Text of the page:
As legislative sessions across the country continue to wind down, it's worth keeping tabs on some of the big private-school-choice proposals still under consideration. I've already covered the Mississippi education-savings-account proposal, which has the potential to be only the second such program after Arizona. There are also voucher proposals in Tennessee and Alaska that have been well covered elsewhere and may see passage this year. But one state providing a little bit of a late surprise is New York, where legislators are considering an Education Investment Tax Credit that could mean significant additional funding for public schools and privately run scholarship programs.

The latest version of the bill pending in the Assembly is smartly crafted to provide a little bit for everyone. First, individuals or corporations will be able to donate to eligible organizations in order to claim a portion (up to 75 percent of taxes owed or $1 million per filer, whichever is less) of the up to $300 million in dollar-for-dollar credits. Eligible contributions will be restricted so that they are split evenly between public-school programs and private-school scholarships for students living in households making $300,000 or less. A revised Senate version likely will place the income threshold at $500,000—the same income cutoff as Mayor deBlasio's proposal for tax hikes to fund prekindergarten. Under both versions of the bill, teachers could also receive a credit up to $200 for school supplies.

The proposal is especially interesting, not only because it is in a deep blue state with a Democrat governor and state assembly, but also because, if successful, it would provide a compelling argument for this particular approach to passing school choice.

According to the Becket Fund for Religious Liberty, there are thirty-seven states (including New York) with so-called Blaine Amendments, which are amendments to state constitutions barring state support of sectarian organizations. Many view these laws as enforcing a broad "separation of church and state," but they were typically designed to provide a legal justification for discrimination—usually against Catholics. Some state provisions are stricter than others, which do not necessarily prohibit private school choice altogether. That said, they do create hoops that designers of such programs must jump through.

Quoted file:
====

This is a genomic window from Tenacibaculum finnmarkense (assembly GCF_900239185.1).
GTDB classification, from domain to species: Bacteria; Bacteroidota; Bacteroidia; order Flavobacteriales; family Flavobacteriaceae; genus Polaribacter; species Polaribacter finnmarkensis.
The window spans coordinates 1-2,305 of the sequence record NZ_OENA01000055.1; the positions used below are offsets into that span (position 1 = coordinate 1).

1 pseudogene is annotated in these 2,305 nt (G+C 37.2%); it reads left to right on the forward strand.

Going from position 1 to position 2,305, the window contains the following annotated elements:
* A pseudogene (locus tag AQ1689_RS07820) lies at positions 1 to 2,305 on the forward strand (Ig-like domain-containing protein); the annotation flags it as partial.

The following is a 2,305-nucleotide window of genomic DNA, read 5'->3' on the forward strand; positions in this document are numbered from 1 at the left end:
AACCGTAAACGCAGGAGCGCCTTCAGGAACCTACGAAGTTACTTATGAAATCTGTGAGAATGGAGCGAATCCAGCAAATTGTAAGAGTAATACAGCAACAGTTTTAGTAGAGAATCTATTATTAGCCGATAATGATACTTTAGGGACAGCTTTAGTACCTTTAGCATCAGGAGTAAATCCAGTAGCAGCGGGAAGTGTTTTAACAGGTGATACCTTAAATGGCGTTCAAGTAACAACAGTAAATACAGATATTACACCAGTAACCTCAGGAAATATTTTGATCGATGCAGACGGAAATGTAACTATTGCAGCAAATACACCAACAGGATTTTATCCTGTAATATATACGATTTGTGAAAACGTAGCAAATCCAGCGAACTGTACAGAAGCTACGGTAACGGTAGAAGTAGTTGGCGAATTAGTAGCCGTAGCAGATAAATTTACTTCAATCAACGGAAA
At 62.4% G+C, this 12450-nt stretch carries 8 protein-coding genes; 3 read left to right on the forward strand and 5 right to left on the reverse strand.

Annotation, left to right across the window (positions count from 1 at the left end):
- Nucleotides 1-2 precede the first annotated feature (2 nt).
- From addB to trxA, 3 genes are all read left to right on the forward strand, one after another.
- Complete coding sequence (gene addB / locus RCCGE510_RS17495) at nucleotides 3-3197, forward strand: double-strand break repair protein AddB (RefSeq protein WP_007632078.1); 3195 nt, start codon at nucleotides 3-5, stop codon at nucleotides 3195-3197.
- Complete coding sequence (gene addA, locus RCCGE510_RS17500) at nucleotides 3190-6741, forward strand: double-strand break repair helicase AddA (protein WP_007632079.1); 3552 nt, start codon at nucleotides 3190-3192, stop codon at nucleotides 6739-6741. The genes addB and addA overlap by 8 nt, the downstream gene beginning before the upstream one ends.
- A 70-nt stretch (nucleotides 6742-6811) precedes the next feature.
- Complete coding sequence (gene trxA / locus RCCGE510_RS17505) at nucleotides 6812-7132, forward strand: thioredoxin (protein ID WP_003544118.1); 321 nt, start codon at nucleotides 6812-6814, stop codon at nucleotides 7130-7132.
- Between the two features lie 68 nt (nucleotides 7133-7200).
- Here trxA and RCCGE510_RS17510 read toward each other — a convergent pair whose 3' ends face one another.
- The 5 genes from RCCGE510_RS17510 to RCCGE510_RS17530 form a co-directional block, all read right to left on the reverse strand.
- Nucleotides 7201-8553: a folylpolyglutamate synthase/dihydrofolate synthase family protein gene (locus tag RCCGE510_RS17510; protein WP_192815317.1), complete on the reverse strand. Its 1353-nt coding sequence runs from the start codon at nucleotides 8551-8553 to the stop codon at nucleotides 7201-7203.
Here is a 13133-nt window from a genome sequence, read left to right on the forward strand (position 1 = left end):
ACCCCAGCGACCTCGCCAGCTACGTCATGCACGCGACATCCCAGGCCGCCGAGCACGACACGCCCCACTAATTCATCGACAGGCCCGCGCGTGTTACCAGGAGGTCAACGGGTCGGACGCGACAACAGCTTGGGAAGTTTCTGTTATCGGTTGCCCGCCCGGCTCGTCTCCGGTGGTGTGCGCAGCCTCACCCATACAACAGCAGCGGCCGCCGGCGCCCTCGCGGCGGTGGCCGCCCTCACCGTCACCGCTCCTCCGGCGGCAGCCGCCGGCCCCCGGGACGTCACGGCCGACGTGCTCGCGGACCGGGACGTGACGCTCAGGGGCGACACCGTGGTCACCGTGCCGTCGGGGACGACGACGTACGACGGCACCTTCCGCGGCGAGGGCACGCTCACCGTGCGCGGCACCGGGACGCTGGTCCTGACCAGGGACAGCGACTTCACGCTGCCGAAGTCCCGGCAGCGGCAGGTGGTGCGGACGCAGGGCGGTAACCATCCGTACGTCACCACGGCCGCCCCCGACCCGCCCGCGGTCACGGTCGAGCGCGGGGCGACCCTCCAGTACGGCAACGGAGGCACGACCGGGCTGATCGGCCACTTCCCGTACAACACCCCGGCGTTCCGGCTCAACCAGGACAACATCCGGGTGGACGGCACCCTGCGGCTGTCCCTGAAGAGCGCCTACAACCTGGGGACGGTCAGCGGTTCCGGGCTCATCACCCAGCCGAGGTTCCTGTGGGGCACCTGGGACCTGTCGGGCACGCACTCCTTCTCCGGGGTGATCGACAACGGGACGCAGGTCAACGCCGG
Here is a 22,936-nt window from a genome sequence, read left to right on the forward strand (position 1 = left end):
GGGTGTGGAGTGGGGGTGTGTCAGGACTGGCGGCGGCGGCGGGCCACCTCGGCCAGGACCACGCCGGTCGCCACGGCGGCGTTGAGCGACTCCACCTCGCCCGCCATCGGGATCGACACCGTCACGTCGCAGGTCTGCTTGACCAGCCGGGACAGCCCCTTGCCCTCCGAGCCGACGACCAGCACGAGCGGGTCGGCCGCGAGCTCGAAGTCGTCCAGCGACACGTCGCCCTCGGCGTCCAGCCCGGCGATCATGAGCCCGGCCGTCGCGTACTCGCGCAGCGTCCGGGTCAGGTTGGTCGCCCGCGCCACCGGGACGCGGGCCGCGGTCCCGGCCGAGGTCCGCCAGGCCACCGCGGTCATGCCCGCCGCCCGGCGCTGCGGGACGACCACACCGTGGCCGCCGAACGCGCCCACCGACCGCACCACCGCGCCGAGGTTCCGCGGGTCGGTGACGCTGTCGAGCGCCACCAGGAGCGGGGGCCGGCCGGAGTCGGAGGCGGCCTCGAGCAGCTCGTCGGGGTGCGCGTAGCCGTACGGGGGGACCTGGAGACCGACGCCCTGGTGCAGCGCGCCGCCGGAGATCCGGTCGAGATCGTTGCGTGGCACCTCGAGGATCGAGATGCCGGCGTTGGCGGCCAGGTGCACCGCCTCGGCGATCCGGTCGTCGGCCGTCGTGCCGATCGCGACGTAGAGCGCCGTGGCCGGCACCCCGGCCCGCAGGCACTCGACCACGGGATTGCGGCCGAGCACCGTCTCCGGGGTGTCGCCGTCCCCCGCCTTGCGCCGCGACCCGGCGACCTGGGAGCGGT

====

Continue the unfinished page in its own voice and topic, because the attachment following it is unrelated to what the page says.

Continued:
But in some Blaine states, where restrictions are so tight as to make voucher programs impracticable, there are other options. One alternative of questionable usefulness is to, as with the aforementioned Alaska effort, attempt to repeal or modify the Blaine Amendment itself (a proposal to do this in New York in 2012 didn't go anywhere). While this option is attractive for its simplicity, the process for changing state constitutions is often just far too cumbersome. The other option is a tax-credit program, which typically passes state constitutional muster because the charitable donations being stimulated are private money, not public, and the charitable donations never hit the state treasury. Such programs already exist in Blaine states like Arizona, Indiana, and Georgia.

Supporters of the bill feel confident in both houses of the legislature; the Senate passed a similar bill in 2012, and the Assembly has roughly two-thirds of its membership signed on as cosponsors. Governor Cuomo has not yet indicated publicly whether he will include the plan in the final budget being negotiated in time for a March rollout. New York's Constitution, which includes gubernatorial item veto power, gives the governor, not known as a shrinking violet, substantial power to get his way.  At this point, no one knows where the governor would come out on important details of any final proposal, however.

Despite providing up to $150 million for public schools, the state school boards association is against it, and the NYSUT's press release unsurprisingly, and in accordance with the union-mandated template, reads, "increased class sizes...ALEC...Koch brothers...Back-door voucher proposals...Defunding public schools...TAKE ACTION." Also unsurprisingly, advocates note the misleading nature of these well-worn claims.

Still, the proposal has momentum and might just pass before legislators hit the campaign trail later this year. In New York, of all places, it's good to see state leaders showing strong support for a proposal that could both expand options and provide additional funding for students who remain in traditional public schools. Legislators in the Empire State should pass this bill, and other Blaine states should take note, too.

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